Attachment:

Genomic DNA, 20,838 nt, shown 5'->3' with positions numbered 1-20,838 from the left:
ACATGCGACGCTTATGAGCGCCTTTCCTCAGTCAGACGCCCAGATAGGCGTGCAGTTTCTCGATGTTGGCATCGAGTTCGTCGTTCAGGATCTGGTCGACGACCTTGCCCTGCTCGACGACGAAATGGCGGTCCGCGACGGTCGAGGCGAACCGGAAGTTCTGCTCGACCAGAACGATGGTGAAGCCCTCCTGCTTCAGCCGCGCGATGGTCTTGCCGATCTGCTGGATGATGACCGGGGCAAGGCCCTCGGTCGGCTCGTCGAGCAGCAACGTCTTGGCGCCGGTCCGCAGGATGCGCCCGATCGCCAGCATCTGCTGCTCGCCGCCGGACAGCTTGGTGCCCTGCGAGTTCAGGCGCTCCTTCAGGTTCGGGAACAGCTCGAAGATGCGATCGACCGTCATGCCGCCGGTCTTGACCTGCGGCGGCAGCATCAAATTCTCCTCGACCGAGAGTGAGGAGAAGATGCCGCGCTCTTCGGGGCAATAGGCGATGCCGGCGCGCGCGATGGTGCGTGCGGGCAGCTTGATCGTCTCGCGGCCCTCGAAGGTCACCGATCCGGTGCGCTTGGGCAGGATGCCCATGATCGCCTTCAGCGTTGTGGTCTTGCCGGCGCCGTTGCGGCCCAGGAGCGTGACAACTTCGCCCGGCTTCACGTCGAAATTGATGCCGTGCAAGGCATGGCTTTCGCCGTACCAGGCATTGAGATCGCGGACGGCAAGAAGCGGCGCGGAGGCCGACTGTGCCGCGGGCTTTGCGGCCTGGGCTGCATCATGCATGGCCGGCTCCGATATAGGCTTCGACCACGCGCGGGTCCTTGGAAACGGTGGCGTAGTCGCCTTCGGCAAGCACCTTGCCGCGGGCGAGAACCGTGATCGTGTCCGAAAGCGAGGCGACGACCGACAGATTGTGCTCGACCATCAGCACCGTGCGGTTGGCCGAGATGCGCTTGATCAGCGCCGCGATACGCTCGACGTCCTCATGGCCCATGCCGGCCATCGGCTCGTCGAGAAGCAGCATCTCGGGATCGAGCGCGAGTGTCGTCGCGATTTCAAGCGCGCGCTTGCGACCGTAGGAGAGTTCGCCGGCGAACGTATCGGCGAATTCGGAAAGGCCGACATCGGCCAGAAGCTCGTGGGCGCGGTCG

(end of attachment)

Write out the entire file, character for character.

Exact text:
Genomic DNA, 20,838 nt, shown 5'->3' with positions numbered 1-20,838 from the left:
ACATGCGACGCTTATGAGCGCCTTTCCTCAGTCAGACGCCCAGATAGGCGTGCAGTTTCTCGATGTTGGCATCGAGTTCGTCGTTCAGGATCTGGTCGACGACCTTGCCCTGCTCGACGACGAAATGGCGGTCCGCGACGGTCGAGGCGAACCGGAAGTTCTGCTCGACCAGAACGATGGTGAAGCCCTCCTGCTTCAGCCGCGCGATGGTCTTGCCGATCTGCTGGATGATGACCGGGGCAAGGCCCTCGGTCGGCTCGTCGAGCAGCAACGTCTTGGCGCCGGTCCGCAGGATGCGCCCGATCGCCAGCATCTGCTGCTCGCCGCCGGACAGCTTGGTGCCCTGCGAGTTCAGGCGCTCCTTCAGGTTCGGGAACAGCTCGAAGATGCGATCGACCGTCATGCCGCCGGTCTTGACCTGCGGCGGCAGCATCAAATTCTCCTCGACCGAGAGTGAGGAGAAGATGCCGCGCTCTTCGGGGCAATAGGCGATGCCGGCGCGCGCGATGGTGCGTGCGGGCAGCTTGATCGTCTCGCGGCCCTCGAAGGTCACCGATCCGGTGCGCTTGGGCAGGATGCCCATGATCGCCTTCAGCGTTGTGGTCTTGCCGGCGCCGTTGCGGCCCAGGAGCGTGACAACTTCGCCCGGCTTCACGTCGAAATTGATGCCGTGCAAGGCATGGCTTTCGCCGTACCAGGCATTGAGATCGCGGACGGCAAGAAGCGGCGCGGAGGCCGACTGTGCCGCGGGCTTTGCGGCCTGGGCTGCATCATGCATGGCCGGCTCCGATATAGGCTTCGACCACGCGCGGGTCCTTGGAAACGGTGGCGTAGTCGCCTTCGGCAAGCACCTTGCCGCGGGCGAGAACCGTGATCGTGTCCGAAAGCGAGGCGACGACCGACAGATTGTGCTCGACCATCAGCACCGTGCGGTTGGCCGAGATGCGCTTGATCAGCGCCGCGATACGCTCGACGTCCTCATGGCCCATGCCGGCCATCGGCTCGTCGAGAAGCAGCATCTCGGGATCGAGCGCGAGTGTCGTCGCGATTTCAAGCGCGCGCTTGCGACCGTAGGAGAGTTCGCCGGCGAACGTATCGGCGAATTCGGAAAGGCCGACATCGGCCAGAAGCTCGTGGGCGCGGTCG